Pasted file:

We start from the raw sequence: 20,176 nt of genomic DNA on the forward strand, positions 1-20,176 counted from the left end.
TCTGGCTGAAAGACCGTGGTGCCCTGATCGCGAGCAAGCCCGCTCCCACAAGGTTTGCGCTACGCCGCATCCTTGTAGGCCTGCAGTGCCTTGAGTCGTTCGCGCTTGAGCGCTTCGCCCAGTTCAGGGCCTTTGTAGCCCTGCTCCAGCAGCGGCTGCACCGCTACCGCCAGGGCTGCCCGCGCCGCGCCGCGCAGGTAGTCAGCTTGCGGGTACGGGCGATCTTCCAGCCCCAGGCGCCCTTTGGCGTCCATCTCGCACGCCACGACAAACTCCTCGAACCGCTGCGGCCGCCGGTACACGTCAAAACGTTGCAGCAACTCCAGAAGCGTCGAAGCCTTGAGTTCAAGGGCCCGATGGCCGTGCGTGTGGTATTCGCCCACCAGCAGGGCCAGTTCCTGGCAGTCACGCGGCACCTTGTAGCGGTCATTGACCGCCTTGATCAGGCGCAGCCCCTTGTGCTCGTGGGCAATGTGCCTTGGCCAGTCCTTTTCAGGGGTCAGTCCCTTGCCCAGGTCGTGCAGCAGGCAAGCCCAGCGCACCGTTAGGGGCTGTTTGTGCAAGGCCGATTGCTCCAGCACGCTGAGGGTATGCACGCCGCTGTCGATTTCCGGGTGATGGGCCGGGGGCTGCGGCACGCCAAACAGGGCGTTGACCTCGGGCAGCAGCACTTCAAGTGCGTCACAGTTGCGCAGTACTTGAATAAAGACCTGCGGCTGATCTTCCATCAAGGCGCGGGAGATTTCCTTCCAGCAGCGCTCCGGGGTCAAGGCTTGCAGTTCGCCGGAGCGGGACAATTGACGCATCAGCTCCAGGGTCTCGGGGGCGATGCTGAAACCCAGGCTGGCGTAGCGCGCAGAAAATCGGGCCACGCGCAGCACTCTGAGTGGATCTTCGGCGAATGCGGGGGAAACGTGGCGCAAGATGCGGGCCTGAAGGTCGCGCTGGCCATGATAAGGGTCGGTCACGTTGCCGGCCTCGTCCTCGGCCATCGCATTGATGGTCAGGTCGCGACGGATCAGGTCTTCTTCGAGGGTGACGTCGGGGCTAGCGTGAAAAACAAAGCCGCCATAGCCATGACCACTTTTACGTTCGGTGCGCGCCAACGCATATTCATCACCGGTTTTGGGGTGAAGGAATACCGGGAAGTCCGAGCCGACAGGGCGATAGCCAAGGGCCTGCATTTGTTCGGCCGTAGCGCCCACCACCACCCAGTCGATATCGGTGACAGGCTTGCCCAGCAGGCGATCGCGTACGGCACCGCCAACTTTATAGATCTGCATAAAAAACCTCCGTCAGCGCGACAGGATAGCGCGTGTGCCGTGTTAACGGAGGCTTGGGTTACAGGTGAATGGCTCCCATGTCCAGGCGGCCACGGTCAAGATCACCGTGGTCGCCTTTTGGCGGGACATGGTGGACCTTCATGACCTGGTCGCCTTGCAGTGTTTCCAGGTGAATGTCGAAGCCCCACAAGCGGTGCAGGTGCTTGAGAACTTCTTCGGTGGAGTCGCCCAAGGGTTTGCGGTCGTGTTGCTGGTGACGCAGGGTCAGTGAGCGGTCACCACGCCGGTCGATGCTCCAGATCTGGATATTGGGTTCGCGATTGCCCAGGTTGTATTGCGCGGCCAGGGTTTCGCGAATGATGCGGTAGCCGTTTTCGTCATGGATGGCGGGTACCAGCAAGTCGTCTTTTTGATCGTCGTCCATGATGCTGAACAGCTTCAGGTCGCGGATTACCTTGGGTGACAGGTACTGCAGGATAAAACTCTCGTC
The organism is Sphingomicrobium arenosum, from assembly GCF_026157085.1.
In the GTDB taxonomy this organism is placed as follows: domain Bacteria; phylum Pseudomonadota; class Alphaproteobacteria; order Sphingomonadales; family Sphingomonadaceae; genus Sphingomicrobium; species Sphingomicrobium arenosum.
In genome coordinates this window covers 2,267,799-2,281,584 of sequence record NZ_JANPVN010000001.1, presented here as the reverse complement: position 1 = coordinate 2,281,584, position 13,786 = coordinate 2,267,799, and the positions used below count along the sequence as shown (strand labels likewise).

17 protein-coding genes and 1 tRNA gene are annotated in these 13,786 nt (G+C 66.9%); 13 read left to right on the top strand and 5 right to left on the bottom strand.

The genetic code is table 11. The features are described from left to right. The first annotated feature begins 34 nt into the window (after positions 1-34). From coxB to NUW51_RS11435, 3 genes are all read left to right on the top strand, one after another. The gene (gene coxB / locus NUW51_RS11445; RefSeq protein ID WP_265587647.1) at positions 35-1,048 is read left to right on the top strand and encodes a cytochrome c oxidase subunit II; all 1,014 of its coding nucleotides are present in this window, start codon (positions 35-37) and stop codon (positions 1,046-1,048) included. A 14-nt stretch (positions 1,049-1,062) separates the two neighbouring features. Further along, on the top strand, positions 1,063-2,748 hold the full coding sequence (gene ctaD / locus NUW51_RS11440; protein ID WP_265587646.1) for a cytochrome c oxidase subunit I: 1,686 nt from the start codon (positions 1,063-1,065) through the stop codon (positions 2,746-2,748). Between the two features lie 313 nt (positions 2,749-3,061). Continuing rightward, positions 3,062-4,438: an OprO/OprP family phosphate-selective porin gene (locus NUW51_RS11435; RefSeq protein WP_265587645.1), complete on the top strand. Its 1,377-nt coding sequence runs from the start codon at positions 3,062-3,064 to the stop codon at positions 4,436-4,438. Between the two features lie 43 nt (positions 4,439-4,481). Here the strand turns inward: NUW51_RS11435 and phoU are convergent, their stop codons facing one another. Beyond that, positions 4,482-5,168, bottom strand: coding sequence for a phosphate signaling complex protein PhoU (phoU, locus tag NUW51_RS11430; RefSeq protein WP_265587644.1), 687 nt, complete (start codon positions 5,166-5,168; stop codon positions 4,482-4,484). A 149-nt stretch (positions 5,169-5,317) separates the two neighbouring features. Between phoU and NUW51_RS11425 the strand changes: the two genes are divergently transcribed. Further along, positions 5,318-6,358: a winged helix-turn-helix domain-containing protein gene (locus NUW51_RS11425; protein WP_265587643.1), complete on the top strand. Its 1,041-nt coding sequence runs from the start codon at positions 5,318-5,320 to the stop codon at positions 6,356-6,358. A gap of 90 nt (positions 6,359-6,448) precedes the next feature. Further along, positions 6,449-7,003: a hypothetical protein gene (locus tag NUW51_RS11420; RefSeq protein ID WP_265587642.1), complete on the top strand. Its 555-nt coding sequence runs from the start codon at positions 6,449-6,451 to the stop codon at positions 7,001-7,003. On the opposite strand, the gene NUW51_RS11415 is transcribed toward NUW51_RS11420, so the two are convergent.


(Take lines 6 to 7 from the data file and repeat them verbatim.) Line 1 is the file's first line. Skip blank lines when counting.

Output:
17 protein-coding genes and 1 tRNA gene are annotated in these 13,786 nt (G+C 66.9%); 13 read left to right on the top strand and 5 right to left on the bottom strand.

The genetic code is table 11. The features are described from left to right. The first annotated feature begins 34 nt into the window (after positions 1-34). From coxB to NUW51_RS11435, 3 genes are all read left to right on the top strand, one after another. The gene (gene coxB / locus NUW51_RS11445; RefSeq protein ID WP_265587647.1) at positions 35-1,048 is read left to right on the top strand and encodes a cytochrome c oxidase subunit II; all 1,014 of its coding nucleotides are present in this window, start codon (positions 35-37) and stop codon (positions 1,046-1,048) included. A 14-nt stretch (positions 1,049-1,062) separates the two neighbouring features. Further along, on the top strand, positions 1,063-2,748 hold the full coding sequence (gene ctaD / locus NUW51_RS11440; protein ID WP_265587646.1) for a cytochrome c oxidase subunit I: 1,686 nt from the start codon (positions 1,063-1,065) through the stop codon (positions 2,746-2,748). Between the two features lie 313 nt (positions 2,749-3,061). Continuing rightward, positions 3,062-4,438: an OprO/OprP family phosphate-selective porin gene (locus NUW51_RS11435; RefSeq protein WP_265587645.1), complete on the top strand. Its 1,377-nt coding sequence runs from the start codon at positions 3,062-3,064 to the stop codon at positions 4,436-4,438. Between the two features lie 43 nt (positions 4,439-4,481). Here the strand turns inward: NUW51_RS11435 and phoU are convergent, their stop codons facing one another. Beyond that, positions 4,482-5,168, bottom strand: coding sequence for a phosphate signaling complex protein PhoU (phoU, locus tag NUW51_RS11430; RefSeq protein WP_265587644.1), 687 nt, complete (start codon positions 5,166-5,168; stop codon positions 4,482-4,484). A 149-nt stretch (positions 5,169-5,317) separates the two neighbouring features. Between phoU and NUW51_RS11425 the strand changes: the two genes are divergently transcribed. Further along, positions 5,318-6,358: a winged helix-turn-helix domain-containing protein gene (locus NUW51_RS11425; protein WP_265587643.1), complete on the top strand. Its 1,041-nt coding sequence runs from the start codon at positions 5,318-5,320 to the stop codon at positions 6,356-6,358. A gap of 90 nt (positions 6,359-6,448) precedes the next feature. Further along, positions 6,449-7,003: a hypothetical protein gene (locus tag NUW51_RS11420; RefSeq protein ID WP_265587642.1), complete on the top strand. Its 555-nt coding sequence runs from the start codon at positions 6,449-6,451 to the stop codon at positions 7,001-7,003. On the opposite strand, the gene NUW51_RS11415 is transcribed toward NUW51_RS11420, so the two are convergent.